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My Vertical Garden Wall


Friday, March 11, 2011

Rose in the Garden

I wouldn't recommend any new beginners to start their garden with roses. They are really tricky to start with, unless you got the hardy ones but those are not sold in nursery nor supermarkets.
I'm pretty sure most gardeners would have those heart wrenching moment to see their whole plant wither and die within those few weeks of purchase.
And as everyone's guess - they are from Cameron Highland (which are not yet adapted to lowland climate) But all is not loss.

You can really get good tips from Rosa Sifu - she really got a garden full of roses.
Die hard fans for roses should visit her blog.

Ok - as for introduction, these are the rose (red) which were the product of pruned material, bundled and thrown out along the street side. I didn't have the heart to see this one go to a total waste and managed to get few branches and try my luck. In all of those branches, only one survived. I had left it to grow without much care until lately during the Chinese New Holidays where I took the time to hard prune it. It had finally started blooming few weeks ago and never stopped blooming since.

I got the white version from my mum, just keeping one plant too. Felt that too many roses is just too much to handle in a small garden space. This one is a trailing rose and requires to be tied on a post. I had hard pruned this one too but yet to see the new blooms. Usually I propagate the pruned pieces and pass them to family and friends.
As you can see (last pic) that one is in the waiting list to be passed to a friend.

I have heard lots of rose stories and one too often I hear is very old folks getting their foot pierced by rose thorns. And often, its a tragic case where they are admitted in the hospital due to their diabetic complication where the wound is not healing.
All for the Love of Roses.

But it is not like that before, even now - if you purchase a well formed rose from a florist - handle them with care (care on your part) as they are laced with chemicals to protect the bloom from pest. You will note that those green leaves are slightly tainted with a white liquid (chances are they might be a pesticide or a liquid fertiliser) both are not natural nor organic material.

So, do not sniff your roses and never,
I repeat never consume those roses unless they come from your garden.


p3chandan said...

James I have the perception that roses are sensitive, high-maintenance and difficult to grow. Thats why Ive never tried even once having them in my garden!

Stephanie said...

I have given up my mini rose last month. The flower got so small and the plant does not flower most of the time ;-( Those roses not in the market are the ones we should be look foward to grow... I agree on this point also. Rosa sifu has more than good tips on planting rose... she has amazing passion for all her beloved roses! Thanks for sharing from your experience. Have a fantastic weekend James! I hope you will find new plants for your garden along the way ;-)

Autumn Belle said...

I think roses are like beautiful ladies who love to be spoilt and pampered. They also want a lot of attention, eg pruning, fertilizing, dead heading. But I love their fragrance, certainly not the thorns. Your white roses are very pretty.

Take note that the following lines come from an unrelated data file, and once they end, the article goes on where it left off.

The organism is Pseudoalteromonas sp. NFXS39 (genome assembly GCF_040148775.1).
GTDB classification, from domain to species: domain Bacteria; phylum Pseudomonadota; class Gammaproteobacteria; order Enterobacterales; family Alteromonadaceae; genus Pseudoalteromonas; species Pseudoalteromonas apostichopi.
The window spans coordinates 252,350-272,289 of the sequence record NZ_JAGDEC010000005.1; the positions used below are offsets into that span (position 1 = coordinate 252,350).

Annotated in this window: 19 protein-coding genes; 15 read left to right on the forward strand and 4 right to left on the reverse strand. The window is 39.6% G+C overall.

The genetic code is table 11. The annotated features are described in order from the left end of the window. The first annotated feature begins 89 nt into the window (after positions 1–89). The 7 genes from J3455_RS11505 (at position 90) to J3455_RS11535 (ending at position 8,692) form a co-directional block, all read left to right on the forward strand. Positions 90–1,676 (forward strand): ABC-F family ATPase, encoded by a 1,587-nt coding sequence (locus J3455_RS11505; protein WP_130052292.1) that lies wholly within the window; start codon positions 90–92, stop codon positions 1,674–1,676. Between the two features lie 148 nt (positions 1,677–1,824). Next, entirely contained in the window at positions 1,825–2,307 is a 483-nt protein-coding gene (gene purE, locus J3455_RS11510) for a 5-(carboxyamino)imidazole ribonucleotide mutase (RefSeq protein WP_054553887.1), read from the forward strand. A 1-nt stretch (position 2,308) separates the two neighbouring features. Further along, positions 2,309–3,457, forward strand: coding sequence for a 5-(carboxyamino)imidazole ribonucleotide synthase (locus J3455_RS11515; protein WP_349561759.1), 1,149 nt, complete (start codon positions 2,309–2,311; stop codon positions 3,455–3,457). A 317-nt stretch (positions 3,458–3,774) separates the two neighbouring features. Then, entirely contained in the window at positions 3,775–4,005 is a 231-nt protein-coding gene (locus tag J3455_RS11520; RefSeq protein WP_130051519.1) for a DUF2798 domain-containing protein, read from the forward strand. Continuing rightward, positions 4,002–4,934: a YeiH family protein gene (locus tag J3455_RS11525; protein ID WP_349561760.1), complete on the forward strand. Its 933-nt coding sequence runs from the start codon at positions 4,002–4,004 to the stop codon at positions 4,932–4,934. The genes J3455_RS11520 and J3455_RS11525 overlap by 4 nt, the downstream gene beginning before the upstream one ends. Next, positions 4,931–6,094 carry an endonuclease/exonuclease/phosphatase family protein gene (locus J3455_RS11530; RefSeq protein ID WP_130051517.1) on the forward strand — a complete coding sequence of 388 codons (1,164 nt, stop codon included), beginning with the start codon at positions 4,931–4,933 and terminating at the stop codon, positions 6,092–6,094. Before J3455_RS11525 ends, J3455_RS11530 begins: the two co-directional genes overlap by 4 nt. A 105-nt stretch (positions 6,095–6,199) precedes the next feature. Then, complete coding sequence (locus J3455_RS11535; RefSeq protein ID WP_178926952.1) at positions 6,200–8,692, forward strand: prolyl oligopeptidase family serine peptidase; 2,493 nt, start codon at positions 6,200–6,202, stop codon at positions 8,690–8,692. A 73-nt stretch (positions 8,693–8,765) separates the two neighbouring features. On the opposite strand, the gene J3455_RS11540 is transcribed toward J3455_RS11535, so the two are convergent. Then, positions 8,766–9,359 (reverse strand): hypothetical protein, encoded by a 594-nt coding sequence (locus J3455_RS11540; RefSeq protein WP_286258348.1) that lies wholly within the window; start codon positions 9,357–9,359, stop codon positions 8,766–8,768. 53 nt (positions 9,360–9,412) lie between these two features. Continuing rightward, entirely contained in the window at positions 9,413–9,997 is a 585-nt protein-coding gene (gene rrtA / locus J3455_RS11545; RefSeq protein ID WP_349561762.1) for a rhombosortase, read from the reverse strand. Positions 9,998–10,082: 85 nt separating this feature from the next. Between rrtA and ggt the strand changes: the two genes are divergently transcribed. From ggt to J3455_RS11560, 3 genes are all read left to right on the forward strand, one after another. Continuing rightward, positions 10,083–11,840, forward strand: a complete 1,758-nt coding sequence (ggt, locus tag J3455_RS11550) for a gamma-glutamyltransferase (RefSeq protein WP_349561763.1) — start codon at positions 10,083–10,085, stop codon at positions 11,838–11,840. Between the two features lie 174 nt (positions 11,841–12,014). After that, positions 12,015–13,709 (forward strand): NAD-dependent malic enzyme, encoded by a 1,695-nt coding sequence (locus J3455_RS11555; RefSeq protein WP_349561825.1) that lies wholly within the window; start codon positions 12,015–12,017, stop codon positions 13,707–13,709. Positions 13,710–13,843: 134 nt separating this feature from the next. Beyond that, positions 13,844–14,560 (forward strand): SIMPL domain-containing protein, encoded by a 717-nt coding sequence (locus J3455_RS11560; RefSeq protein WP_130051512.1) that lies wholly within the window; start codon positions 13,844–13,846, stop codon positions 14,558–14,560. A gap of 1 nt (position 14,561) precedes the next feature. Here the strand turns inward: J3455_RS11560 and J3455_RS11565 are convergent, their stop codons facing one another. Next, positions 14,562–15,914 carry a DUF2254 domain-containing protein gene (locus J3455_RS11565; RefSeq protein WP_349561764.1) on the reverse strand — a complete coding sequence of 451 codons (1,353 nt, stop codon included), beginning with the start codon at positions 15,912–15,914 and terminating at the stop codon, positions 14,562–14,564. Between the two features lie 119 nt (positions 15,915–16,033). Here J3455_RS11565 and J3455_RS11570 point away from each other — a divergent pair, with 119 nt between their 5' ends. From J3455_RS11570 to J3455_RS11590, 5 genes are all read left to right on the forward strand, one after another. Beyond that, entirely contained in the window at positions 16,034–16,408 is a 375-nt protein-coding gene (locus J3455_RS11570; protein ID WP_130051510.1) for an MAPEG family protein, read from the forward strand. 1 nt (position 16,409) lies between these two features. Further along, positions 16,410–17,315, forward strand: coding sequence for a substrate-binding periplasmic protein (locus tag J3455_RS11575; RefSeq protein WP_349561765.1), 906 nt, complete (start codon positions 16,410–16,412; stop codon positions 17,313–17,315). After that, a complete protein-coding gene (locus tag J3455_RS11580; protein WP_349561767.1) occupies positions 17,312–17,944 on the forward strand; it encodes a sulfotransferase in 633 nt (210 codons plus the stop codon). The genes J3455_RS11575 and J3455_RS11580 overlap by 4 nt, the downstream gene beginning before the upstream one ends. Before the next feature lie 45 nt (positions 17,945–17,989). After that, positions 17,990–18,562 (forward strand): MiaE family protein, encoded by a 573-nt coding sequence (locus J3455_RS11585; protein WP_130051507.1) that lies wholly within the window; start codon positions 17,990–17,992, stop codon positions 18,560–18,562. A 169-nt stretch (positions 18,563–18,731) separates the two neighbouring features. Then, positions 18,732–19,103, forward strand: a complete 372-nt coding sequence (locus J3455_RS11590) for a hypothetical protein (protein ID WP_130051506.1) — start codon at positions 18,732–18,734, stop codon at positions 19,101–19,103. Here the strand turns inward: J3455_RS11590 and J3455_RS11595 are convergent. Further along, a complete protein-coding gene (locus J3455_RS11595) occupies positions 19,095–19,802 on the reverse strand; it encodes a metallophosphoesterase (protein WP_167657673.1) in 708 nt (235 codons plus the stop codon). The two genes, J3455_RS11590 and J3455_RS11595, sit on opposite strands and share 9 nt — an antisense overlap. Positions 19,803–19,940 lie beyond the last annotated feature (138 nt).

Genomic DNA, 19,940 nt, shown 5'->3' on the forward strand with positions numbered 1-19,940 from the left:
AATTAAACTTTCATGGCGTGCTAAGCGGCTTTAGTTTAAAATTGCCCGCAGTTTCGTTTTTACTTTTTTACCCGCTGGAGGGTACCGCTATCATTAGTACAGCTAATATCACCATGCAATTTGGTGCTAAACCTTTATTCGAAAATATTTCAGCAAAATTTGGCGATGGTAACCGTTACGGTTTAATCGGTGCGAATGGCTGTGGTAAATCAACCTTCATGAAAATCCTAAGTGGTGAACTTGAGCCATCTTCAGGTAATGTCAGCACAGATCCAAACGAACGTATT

One said...

You have some beautiful flowers over here. I like those white ones. I used to propagate roses when I was small. Now, I just admire those grown by my next door neighbour. No worries of getting pricked.

Terra Mirabilis said...

Hi, James. Congratulations on propagating those roses. I've never had the courage to try. Yours certainly look healthy. No blackspot or other horrible diseases.

I used to grow lots of hybrid teas, but they need way too many chemicals, so now I grow Old Garden Roses that like a tropical climate and can almost be ignored. One, Louis Phillipe, is even tolerant of the shade and continues to yield wonderful red blooms. Maybe you can find it there?

-- Penny

Malar said...

You and your mother must be excellent gardener!
I like your white roses too!

James David said...

Chandran - If you have a good sun in your garden, I recommend that you try them but get those cuttings from another garden instead of buying from nursery.

Stephanie - Yeah, sometimes these roses just difficult to handle. They just fail on you for no apparent reason. The best recommendation are hand overs - they seemed to be more durable and hardy.

Belle - I totally agree with you. They are really spoilt.

One - You had propagated roses before? It must be some experience.

Terra - There are a lot of hybrids that are been introduced time to time but as usual, they cannot adapt well in the low climate enviornment. At most - roses last about a day or two. Sorry, I have not heard about Louis Phillipe nor would able to tell the difference between any of other hybrids.

James David said...

Malar - my mum & I are the only gardeners in the family. But somehow both of us had developed a different taste in our gardening style. Strange isn't it - when to think about it.

Chandramouli S said...

Roses are such fun to grow and worth he effort too! Thanks for the link. I love Rosa's blog.

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Tropical Garden, Batu Caves, Malaysia
My Malaysian Tropical Garden mainly focused on unique and colorful plants ranging from rare to common plants all around the tropical belt across the world. Ideal for inspiration for challenging areas in the garden space - indoor gardening, balcony gardening and small green spaces especially for ariods, bromeliads, begonias, edibles, cascading & vertical garden plants, succulents & cacti, orchids, together with both shade and sun loving plants.

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